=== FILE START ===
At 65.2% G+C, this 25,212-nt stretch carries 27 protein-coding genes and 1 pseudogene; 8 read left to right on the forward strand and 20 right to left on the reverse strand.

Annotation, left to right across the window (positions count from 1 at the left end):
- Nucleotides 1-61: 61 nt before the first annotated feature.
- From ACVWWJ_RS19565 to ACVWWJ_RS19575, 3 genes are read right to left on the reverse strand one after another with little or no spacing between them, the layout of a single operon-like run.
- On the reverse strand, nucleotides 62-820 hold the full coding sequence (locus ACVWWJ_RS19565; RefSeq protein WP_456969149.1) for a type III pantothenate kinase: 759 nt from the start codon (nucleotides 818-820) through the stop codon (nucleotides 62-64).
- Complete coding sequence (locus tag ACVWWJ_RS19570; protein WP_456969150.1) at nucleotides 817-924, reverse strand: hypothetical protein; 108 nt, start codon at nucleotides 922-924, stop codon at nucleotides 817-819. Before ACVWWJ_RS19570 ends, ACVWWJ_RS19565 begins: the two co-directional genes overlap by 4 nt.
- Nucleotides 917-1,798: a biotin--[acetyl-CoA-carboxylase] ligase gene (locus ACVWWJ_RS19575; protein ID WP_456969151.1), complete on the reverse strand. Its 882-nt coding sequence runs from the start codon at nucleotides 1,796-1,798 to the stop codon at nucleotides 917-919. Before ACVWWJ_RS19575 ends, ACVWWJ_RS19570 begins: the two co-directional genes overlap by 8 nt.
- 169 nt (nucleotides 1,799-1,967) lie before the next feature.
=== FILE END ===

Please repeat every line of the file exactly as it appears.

At 65.2% G+C, this 25,212-nt stretch carries 27 protein-coding genes and 1 pseudogene; 8 read left to right on the forward strand and 20 right to left on the reverse strand.

Annotation, left to right across the window (positions count from 1 at the left end):
- Nucleotides 1-61: 61 nt before the first annotated feature.
- From ACVWWJ_RS19565 to ACVWWJ_RS19575, 3 genes are read right to left on the reverse strand one after another with little or no spacing between them, the layout of a single operon-like run.
- On the reverse strand, nucleotides 62-820 hold the full coding sequence (locus ACVWWJ_RS19565; RefSeq protein WP_456969149.1) for a type III pantothenate kinase: 759 nt from the start codon (nucleotides 818-820) through the stop codon (nucleotides 62-64).
- Complete coding sequence (locus tag ACVWWJ_RS19570; protein WP_456969150.1) at nucleotides 817-924, reverse strand: hypothetical protein; 108 nt, start codon at nucleotides 922-924, stop codon at nucleotides 817-819. Before ACVWWJ_RS19570 ends, ACVWWJ_RS19565 begins: the two co-directional genes overlap by 4 nt.
- Nucleotides 917-1,798: a biotin--[acetyl-CoA-carboxylase] ligase gene (locus ACVWWJ_RS19575; protein ID WP_456969151.1), complete on the reverse strand. Its 882-nt coding sequence runs from the start codon at nucleotides 1,796-1,798 to the stop codon at nucleotides 917-919. Before ACVWWJ_RS19575 ends, ACVWWJ_RS19570 begins: the two co-directional genes overlap by 8 nt.
- 169 nt (nucleotides 1,799-1,967) lie before the next feature.